This is why it is critical that we have an international mechanism to safeguard our rights. Without it, audiovisual performers are finding our work is being exploited and stolen. Our images are being used in ways we would never choose.
If we are to achieve our creative potential, artists must be compensated fairly for our efforts. Those who use the work must also respect the integrity of the artistic creation.
It is true that past work can be an artists’ greatest long term financial asset. We can benefit from ongoing returns from content after it was created, but only if we are able to hold on to the copyright in our performance.
And that’s what brings us together today in Beijing.
What happens here over the next week will affect the lives of performers just like me all over the globe.
By creating an audiovisual treaty that gives performers economic and moral rights to our work…
…You can affirm these rights into international law.
…You will help to make content accessible to audiences while giving those who create the content, the compensation and control they need to keep on creating.
…You will help new business models to flourish and enable audiovisual content to be a key driver of the global creative economy.
…And you can make sure that fewer performers have to make the choice between feeding our families and feeding our souls.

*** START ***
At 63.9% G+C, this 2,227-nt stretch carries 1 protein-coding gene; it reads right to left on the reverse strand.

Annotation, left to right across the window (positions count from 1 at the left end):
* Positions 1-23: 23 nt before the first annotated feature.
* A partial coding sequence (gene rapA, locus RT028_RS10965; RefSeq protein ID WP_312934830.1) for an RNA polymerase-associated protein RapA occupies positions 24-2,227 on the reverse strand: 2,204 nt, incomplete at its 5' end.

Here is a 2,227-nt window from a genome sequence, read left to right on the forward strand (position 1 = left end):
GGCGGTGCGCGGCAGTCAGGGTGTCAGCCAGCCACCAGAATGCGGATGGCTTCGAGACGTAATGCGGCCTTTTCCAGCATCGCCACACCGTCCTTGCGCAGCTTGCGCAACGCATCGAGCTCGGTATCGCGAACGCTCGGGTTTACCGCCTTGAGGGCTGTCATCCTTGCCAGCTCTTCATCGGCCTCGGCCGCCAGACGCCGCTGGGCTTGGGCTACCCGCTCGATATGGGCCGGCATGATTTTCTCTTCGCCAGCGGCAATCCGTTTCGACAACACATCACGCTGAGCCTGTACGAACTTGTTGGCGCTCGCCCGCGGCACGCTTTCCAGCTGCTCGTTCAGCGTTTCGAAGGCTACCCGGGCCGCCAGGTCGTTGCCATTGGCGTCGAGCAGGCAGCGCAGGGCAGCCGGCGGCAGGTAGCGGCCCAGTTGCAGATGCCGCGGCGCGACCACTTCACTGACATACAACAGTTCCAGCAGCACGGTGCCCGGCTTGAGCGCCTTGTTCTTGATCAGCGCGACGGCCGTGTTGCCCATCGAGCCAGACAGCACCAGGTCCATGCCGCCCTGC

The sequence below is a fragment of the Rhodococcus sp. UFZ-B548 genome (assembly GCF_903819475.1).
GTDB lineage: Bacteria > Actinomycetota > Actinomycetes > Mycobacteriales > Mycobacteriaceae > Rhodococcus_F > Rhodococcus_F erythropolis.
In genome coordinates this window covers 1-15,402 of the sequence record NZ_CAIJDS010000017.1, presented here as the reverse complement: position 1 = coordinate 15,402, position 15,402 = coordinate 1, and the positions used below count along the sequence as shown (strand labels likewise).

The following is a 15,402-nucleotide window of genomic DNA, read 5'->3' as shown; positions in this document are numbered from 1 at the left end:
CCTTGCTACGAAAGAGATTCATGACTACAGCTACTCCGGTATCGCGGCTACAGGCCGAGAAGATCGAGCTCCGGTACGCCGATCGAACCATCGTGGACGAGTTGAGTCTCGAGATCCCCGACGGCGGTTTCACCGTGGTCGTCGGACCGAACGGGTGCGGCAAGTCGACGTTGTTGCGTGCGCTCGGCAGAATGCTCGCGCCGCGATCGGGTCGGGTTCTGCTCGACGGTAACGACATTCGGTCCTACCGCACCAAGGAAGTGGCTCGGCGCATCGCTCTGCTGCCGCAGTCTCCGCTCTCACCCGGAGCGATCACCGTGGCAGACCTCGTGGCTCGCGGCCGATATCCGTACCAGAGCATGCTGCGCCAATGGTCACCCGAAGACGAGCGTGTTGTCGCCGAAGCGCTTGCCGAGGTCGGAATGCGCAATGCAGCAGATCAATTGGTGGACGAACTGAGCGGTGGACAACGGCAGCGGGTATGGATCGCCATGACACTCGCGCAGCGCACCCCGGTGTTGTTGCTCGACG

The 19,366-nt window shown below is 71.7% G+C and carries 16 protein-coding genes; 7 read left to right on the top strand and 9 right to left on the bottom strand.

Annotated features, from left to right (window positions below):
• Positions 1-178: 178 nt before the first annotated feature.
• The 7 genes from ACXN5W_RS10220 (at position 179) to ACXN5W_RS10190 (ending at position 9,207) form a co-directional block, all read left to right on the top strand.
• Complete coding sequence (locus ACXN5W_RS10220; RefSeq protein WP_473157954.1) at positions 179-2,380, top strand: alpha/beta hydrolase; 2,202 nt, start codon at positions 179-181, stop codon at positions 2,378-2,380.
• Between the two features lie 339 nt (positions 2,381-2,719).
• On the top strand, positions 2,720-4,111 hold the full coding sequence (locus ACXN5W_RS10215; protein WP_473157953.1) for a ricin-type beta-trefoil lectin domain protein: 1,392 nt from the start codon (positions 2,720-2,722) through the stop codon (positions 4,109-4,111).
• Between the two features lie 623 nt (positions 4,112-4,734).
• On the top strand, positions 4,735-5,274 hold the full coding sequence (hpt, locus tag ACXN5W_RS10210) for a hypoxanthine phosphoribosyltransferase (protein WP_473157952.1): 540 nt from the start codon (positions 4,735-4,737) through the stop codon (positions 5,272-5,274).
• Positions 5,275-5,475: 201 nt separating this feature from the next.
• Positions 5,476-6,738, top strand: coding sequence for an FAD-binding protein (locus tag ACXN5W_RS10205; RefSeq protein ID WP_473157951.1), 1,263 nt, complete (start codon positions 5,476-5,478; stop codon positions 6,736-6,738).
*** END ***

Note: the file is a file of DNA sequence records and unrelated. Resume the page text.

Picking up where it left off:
We know that the WIPO Performances and Phonograms Treaty has made a tangible difference to millions of recording artists.
It has put money in their pockets. It has allowed them to keep being professional artists, to keep making the music that makes us think, makes us cry, makes us dance.
A WIPO AudioVisual Treaty can do the same thing for audiovisual performers.
All performers around the globe deserve to be fairly compensated and protected for the work we do. It’s time for an International Treaty that recognizes that fact.
When I chose to be a professional artist I knew it wouldn’t be an easy road. It was a bold step and a brave choice. But I knew it was the right thing to do.
I urge you to also make a bold step and a brave choice.
Conclude this Treaty. Recognize the rights of audio-visual performers. Give us the tools we need to keep telling our shared stories, to keep being players in this digital revolution and global exchange of ideas.
It’s the right thing to do.